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2011-11-03 20:34:33
2011-11-03 20:34:33

The last year of the 95% copper cents was 1982. Midway through 1982 the US mint replaced the 95% copper coins with copper plated zinc cents, so there are some 1982 cents that are copper, others are zinc. However, all Lincoln cents prior to 1982 are 95% copper, and all circulation Lincoln cents dated 1983 and later are copper plated zinc.

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The last actually US cents were struck in mid-1982. Coins from that year exist in both bronze and copper-plated zinc varieties.


1932 was the last year gold coins were struck for circulation.


It was 1964 when the last coins in the US were made from 90% silver.



1964 was the last year for 90% silver coins and 1970 was the last for 40% silver coins. Special Bicentennial (1776-1976) collectors coins were made in 40% silver. From 1992 to date proof collectors coins have been struck in 90% silver.


1933 was the last year for circulating US gold coins.


The US Mint continues to produce half dollar coins today although they are seldom seen in circulation.


US coins have been struck Copper, Nickel, Gold, Silver, Steel, Zinc, and Bronze. There have been so many different combinations that it would take a pamphlet to list all the different variations.


The US Mint still produces silver coins for collectors. The last year silver coins were produced for circulation was 1964 except for the Kennedy half dollar. These half dollars, minted from 1965 through 1970 contained 40% silver instead of the 90% contained in silver dimes, quarters, half dollars and dollar coins minted prior to 1965.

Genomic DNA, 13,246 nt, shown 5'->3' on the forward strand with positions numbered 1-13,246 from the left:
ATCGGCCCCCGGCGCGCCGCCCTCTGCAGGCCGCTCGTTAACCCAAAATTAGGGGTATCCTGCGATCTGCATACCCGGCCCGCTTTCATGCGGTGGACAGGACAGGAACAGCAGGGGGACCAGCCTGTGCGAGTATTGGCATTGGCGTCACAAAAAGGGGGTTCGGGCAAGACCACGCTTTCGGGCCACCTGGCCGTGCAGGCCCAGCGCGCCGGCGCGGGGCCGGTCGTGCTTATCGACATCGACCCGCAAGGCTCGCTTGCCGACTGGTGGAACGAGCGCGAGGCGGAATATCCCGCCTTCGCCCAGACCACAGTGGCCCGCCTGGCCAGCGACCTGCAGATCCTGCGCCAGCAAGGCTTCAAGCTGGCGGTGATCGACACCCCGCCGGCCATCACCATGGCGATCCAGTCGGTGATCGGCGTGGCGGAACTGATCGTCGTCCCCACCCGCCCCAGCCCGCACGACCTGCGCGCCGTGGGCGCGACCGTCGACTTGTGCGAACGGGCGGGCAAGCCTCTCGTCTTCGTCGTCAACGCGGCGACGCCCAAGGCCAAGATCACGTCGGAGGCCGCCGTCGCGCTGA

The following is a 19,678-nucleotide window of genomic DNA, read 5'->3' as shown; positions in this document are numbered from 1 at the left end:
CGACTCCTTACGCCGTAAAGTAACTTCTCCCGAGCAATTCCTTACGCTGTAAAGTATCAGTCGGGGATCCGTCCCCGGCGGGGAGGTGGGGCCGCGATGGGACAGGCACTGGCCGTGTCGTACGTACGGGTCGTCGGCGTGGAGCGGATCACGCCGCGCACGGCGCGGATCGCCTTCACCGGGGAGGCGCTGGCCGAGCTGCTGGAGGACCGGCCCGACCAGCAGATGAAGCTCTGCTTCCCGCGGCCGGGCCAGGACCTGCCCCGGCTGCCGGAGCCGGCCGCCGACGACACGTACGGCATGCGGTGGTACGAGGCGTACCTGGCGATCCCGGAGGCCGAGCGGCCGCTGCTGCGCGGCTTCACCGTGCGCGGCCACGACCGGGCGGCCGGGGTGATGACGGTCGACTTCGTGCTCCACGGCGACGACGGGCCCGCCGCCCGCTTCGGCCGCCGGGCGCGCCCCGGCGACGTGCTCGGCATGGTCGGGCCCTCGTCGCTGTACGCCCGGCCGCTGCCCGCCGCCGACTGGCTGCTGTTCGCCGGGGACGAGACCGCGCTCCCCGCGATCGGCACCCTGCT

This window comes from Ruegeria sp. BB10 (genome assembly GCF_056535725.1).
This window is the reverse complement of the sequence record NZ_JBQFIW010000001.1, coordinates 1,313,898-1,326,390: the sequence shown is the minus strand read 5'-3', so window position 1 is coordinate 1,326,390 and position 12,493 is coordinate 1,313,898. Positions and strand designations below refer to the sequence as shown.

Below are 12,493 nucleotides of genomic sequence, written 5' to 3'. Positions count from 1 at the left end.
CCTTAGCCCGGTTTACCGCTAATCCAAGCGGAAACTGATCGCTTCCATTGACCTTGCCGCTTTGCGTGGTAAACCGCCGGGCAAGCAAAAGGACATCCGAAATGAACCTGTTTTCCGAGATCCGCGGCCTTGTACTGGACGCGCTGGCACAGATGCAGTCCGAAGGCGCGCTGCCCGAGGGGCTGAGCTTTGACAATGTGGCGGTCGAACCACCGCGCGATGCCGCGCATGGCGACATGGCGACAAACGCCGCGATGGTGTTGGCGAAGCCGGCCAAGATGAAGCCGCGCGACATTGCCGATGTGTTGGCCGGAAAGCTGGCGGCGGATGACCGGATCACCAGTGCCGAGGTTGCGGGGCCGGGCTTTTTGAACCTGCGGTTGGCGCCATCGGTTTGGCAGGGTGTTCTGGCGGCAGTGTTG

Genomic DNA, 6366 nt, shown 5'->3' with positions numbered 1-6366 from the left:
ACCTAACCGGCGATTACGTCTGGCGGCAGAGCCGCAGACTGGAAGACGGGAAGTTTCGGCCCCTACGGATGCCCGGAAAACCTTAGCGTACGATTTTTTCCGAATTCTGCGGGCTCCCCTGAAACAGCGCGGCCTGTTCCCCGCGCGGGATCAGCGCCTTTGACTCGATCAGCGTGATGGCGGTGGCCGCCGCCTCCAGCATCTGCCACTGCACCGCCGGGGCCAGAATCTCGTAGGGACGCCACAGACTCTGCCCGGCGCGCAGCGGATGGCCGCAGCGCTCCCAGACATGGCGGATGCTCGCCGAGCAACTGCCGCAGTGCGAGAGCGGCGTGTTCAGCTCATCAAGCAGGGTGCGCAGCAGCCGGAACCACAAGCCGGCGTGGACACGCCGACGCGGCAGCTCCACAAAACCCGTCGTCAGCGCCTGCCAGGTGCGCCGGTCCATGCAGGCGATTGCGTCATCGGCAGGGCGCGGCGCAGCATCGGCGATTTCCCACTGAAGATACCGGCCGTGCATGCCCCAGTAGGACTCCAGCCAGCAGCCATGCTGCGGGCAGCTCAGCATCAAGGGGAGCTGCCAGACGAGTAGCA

Quarters and most other silver US coins contained 10% copper; the last coins made of that alloy were dated 1964. The US has never made solid silver circulating coins. Pure silver is far too soft for use in coins, so it was always alloyed with copper for hardness.


Sorry, No US one dollar coins dated 1942. Last year issued 1935


Look at the coin again, no US dollar coins were made in 1936, 1935 was the last year.


2-cent coins were made of the same bronze alloy as 1-cent coins: 95% copper and 5% tin/zinc. Their weight was exactly twice that of a bronze cent, as well - 6.22 gm.


The US has always used copper in most of its coins. Silver and gold coins had at least 10% copper in them to make the alloy hard enough to resist wear. Large cents were made of pure copper, and bronze cents were 95% copper. Even the lowly "nickel" is actually 3/4 copper.


in the US silver coins were last used in 1964, the reason behind the overhaul of coins of which several were heavily made with silver, was available quantities of this precious metal were rapidly decreasing and keeping up with demand for new coins increasingly difficult


ALL us minted coins by stated value for a given year


Quite simply, there were no US dollar coins minted that year.


They have never been all silver, but dimes, quarters, half dollars and silver dollars made before 1965 are 90% silver. The plain and simple answer is: 1964 was the last year


Bronze US cent coins were made from 1864 to 1962 with the exception of 1943 when they were made of zinc plated steel. So a bronze cent would be valued on it's date,condition and rarity not by it's material content.


No US dollar coins were struck in 1949. 1935 was the last year for a US silver dollar. Silver halves were minted in 1949 along with quarters and dimes.


There are new coins all the time. The State quarters, for example, and the presidential dollar coins.


1991 was the last year for a documented case of polio in the US.


The US Mint still produces silver coins for collectors. The last year silver coins were produced for circulation was 1964 except for the Kennedy half dollar. These half dollars, minted from 1965 through 1970 contained 40% silver instead of the 90% contained in silver dimes, quarters, half dollars and dollar coins minted prior to 1965.



1964 for dimes, quarters, and 90% silver half dollars, and 1970 for 40% silver half dollars.



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